My name is Frasat Ahmad and I am spending the summer in Cairo, Egypt, working for the Resettlement Legal Aid Project (RLAP). A little about myself: I am a senior Religion major at Haverford, and I have spent the semester in Cairo studying Arabic and Religion at the American University in Cairo (AUC). I found out about RLAP through AUC from professors and friends.
RLAP is a non-profit organization that provides resettlement assistance to Middle Eastern and African refugees (mainly from Iraq, Sudan, Somalia, Eritrea, etc.) who are applying for permanent relocation outside of Egypt. The main countries that accept resettlement cases are America, Canada, Australia, and New Zealand. I interview refugees seeking resettlement and prepare their applications and testimonies to be given to the UNHCR and the IOM (International Organization for Migration).
I began my training with RLAP this past week and discovered a lot of unsettling news about the refugee situation in Egypt: According to the UNHCR’s (United Nations High Commissioner for Refugees) 2010 Report, the “population of concern” in Egypt is 42,000: 54% are Sudanese, 24% Iraqis, 13% Somalis, and 9% Ethiopians and Eritreans, and all others. This is clearly not true. Other reports (from the Forced Migration and Refugee Studies Program at AUC) show that the Iraqi refugee population in Egypt alone is 150,000, whereas there may be as many as half a million to two million Sudanese refugees in Egypt. However, many of these refugees have not registered with the UNHCR to gain official refugee status in Egypt.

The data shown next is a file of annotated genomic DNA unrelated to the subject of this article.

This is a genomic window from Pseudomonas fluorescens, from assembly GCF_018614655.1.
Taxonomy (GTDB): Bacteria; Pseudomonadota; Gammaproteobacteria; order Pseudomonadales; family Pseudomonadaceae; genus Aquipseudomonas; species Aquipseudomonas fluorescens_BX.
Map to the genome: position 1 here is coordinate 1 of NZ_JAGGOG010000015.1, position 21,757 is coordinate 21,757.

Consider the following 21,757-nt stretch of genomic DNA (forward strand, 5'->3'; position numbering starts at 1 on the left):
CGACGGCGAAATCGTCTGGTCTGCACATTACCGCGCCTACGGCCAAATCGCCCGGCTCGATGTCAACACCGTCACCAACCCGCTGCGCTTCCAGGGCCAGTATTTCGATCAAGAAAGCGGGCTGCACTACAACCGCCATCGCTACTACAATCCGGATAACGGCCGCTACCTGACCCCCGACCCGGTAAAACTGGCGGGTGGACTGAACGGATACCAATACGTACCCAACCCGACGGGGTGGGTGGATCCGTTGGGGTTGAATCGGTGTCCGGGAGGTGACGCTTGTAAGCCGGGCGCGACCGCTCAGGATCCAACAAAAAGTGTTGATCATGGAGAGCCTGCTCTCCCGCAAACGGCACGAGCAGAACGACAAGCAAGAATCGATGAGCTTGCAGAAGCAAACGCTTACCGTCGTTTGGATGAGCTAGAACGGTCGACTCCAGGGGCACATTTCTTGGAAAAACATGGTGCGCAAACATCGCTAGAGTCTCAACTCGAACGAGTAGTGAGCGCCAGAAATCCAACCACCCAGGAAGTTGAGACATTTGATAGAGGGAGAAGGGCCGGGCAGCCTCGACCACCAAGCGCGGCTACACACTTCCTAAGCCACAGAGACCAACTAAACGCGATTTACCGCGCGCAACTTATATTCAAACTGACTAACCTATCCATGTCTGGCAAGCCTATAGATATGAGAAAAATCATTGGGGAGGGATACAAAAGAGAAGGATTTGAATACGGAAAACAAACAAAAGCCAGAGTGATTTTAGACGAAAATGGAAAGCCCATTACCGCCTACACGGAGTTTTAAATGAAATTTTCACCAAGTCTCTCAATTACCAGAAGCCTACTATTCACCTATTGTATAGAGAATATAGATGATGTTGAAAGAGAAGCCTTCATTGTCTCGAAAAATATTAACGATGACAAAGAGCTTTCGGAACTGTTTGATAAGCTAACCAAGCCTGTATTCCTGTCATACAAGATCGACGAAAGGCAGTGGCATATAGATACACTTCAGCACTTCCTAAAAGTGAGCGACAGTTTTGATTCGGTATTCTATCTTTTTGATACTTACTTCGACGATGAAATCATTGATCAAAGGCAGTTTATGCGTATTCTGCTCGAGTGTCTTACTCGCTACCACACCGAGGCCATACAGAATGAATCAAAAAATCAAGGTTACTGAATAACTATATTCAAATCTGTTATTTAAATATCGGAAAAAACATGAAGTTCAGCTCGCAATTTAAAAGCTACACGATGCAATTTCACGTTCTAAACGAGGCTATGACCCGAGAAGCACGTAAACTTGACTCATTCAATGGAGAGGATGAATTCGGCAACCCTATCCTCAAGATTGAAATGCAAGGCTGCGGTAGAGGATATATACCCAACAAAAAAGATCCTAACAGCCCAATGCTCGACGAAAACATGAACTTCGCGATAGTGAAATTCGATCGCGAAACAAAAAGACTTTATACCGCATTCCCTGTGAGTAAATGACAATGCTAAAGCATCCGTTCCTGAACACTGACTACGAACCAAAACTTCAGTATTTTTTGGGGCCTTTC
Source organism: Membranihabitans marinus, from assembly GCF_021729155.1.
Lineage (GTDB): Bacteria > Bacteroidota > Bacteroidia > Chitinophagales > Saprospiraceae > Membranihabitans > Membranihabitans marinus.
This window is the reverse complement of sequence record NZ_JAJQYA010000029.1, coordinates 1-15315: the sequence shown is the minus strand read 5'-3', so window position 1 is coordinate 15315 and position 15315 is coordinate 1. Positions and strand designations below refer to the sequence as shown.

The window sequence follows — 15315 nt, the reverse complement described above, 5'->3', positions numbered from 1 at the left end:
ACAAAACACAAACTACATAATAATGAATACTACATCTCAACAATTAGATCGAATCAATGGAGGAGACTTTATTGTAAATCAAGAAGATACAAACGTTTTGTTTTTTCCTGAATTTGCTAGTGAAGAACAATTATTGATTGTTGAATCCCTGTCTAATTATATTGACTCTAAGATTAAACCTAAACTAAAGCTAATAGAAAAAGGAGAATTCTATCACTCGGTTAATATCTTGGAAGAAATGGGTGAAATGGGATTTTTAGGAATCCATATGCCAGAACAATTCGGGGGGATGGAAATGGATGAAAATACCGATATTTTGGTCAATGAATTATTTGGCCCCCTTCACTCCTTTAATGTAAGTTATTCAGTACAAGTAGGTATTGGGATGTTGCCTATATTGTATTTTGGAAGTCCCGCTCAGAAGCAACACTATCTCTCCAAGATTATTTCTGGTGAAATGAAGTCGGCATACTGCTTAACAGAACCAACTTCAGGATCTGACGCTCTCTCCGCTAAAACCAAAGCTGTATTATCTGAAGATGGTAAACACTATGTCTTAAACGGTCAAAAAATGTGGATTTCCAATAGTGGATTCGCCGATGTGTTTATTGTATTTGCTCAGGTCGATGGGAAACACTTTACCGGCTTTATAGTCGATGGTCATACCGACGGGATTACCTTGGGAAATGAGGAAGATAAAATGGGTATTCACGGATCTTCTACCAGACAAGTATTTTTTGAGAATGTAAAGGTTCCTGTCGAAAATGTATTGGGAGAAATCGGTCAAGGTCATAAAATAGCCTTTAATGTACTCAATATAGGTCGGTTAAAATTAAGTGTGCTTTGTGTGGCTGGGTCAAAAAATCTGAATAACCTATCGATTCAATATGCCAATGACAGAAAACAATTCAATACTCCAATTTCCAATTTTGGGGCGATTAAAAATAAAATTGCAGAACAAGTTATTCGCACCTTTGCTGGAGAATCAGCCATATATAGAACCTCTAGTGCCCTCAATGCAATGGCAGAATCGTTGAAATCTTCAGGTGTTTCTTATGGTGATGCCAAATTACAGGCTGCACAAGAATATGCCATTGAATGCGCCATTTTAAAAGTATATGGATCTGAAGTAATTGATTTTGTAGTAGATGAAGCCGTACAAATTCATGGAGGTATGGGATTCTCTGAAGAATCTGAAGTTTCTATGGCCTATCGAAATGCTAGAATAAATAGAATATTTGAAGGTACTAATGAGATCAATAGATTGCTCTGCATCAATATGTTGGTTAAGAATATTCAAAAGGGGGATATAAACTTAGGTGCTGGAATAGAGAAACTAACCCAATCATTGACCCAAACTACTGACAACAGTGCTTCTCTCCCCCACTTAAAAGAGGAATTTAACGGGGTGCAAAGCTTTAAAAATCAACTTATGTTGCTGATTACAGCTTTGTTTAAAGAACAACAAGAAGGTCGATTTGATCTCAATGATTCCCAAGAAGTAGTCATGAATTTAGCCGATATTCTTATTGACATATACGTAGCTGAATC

RLAP works only with people who already have been recognized as refugees by the UNHCR and are in the process of applying for resettlement out of Egypt. My role as a legal inters is to emphasize in the refugee testimonies that my clients are at critical risk in Egypt and/or have “particular needs.” Refugees who have legal and physical protection needs, medical needs, are victims of violence and torture, or are women at risk are most prone to gain resettlement.
My first responsibility in the office was to sort refugees’ requests for interviews with RLAP and determine whether or not their conditions were urgent enough for us to take on immediately. Reading through their requests was truly heart wrenching. Most of the requests were urgent, but we could only choose the ones that were most dire and life threatening. (I can’t discuss the specifics of cases because of confidentiality reasons). These refugees suffer from horrible conditions and the Egyptian government barely does anything to support their needs. Even though RLAP is a tiny organization, it’s still a direly needed source of relief and support for these refugees.